A Visit to Fox Pass Pottery


Fox Pass Pottery. Photo by Z. Clift

Since 1973, Fox Pass Pottery has been a landmark of the Hot Springs
arts community.  The studio is set in a woodland setting nestled against Hot Springs National Park and features handmade pottery by Jim and Barbara Larkin. The Larkin’s specialize mainly in functional work and Barbara does sculptural work. Jim’s work is made on the potter’s wheel and Barbara’s is hand built.

Over the years, their gameplan has been to stay small and specialize in hand crafted specialized items. “We started in ‘73 with the idea of doing something we love, working with our hands and our minds,” said Jim Larkin. There is a wood fire kiln that he and his son built ( in 2001) in the back of the studio. “A lot of our work is fired in that,” said Jim.  When people come in, the Larkins said the main question
they get is “where do they get the clay.”They mix their clay from several different clays and minerals. ‘It’s our own formula that we’ve worked up over the years to fit the firing temperature, durability, glaze fit, color, elasticity, various criteria
Jim Larkin. Photo by Z. Clift

that we have,” said Jim. They also mix their own glazes, which are formulated for
specific colors and surface qualities. After glazing, the pottery is fired in either a gas or wood fired kiln to 2350 degrees F. The finished pieces are durable and safe for putting into dishwashers, ovens, or  microwaves.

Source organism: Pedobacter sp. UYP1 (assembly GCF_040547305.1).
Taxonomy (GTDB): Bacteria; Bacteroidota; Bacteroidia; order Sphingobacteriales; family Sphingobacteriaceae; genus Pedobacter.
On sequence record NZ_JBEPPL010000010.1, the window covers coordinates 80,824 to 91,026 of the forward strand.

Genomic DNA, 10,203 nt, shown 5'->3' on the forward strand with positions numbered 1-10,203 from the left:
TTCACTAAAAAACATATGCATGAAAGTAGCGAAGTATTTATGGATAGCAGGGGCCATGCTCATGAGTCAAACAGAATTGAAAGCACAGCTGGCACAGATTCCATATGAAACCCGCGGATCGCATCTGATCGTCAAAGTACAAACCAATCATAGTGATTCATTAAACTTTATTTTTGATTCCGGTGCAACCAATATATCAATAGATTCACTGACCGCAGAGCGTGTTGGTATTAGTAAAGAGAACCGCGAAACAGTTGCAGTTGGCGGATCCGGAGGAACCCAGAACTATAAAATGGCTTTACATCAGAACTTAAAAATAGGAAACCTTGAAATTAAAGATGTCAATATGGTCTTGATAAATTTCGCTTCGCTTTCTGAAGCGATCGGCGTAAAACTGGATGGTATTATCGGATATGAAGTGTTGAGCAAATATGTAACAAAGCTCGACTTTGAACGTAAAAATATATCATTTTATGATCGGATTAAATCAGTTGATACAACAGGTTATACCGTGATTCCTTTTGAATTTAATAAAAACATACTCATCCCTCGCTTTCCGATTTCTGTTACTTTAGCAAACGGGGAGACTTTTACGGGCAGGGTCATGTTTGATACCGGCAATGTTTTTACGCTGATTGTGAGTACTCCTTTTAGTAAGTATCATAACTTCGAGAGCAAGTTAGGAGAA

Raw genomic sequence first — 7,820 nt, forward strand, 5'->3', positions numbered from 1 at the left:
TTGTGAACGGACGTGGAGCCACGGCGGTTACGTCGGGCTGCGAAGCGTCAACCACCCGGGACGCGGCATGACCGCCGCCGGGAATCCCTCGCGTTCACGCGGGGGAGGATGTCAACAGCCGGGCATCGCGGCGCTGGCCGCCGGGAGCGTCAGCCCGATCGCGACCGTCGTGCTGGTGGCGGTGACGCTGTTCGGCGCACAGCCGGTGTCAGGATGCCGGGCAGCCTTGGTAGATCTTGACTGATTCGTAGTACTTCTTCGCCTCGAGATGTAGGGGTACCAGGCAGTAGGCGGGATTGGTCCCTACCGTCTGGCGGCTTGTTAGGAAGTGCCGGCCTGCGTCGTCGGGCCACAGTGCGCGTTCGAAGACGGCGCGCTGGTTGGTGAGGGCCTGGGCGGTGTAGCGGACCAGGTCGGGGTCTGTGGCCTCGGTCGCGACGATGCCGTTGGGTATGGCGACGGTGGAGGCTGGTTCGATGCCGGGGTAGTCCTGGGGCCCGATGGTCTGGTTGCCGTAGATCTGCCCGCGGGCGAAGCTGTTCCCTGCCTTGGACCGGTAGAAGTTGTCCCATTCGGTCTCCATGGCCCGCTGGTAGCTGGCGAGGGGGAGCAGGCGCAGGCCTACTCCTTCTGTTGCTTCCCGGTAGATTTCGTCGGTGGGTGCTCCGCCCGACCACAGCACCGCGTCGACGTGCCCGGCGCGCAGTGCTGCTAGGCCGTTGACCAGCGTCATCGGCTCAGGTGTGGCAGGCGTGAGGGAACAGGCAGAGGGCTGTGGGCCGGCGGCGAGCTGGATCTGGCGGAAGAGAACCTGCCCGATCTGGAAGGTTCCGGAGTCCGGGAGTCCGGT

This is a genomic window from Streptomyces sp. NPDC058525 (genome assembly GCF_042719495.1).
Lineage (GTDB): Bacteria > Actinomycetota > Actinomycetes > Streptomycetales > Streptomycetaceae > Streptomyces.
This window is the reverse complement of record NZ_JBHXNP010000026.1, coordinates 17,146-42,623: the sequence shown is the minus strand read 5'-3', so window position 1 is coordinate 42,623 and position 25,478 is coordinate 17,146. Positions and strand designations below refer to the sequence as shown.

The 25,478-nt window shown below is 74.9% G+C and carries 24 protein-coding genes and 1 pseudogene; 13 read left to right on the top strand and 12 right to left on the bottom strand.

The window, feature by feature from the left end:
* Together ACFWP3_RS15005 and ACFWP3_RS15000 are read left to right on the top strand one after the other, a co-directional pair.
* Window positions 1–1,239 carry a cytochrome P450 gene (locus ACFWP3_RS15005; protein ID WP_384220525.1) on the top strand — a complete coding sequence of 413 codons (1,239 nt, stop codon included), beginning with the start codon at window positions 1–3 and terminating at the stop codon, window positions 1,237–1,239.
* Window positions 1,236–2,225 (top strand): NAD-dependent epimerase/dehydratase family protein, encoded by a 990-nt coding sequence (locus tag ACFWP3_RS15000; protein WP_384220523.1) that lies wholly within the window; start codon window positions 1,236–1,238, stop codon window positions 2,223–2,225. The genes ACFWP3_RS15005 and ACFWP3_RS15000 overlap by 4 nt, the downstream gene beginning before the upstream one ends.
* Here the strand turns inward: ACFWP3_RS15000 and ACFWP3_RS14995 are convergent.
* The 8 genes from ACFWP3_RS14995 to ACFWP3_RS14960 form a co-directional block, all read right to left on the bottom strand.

The second question, or the ‘big’ question they usually get is “You do this for a living?” “Because I think for so many people that would be their dream if they could do something like this for a living,” said Jim. “They can’t quite believe that we do. And for 39 years.”
Jim Larkin at the kiln. Photo by Z. Clift

The most popular items they make are mugs. “I love to make them because I know people are going to use them,” said Jim. “We look at other cultures and we talk about their rituals as if we don’t have our own. But they are so common to us we sometimes take them for granted. But getting up in the morning and having your coffee…I collect mugs from other potters and I’ll look them over and I’ll pick a mug out that just feels good, there is something to it that I really enjoy. And that morning cup of coffee just sort of relaxes me and gets me ready for the day and there is that ritual involved with that.” When he makes a mug, “I want it to be one that brings someone some bit of
pleasure,” he said. “And that’s true with all the pottery we make.”

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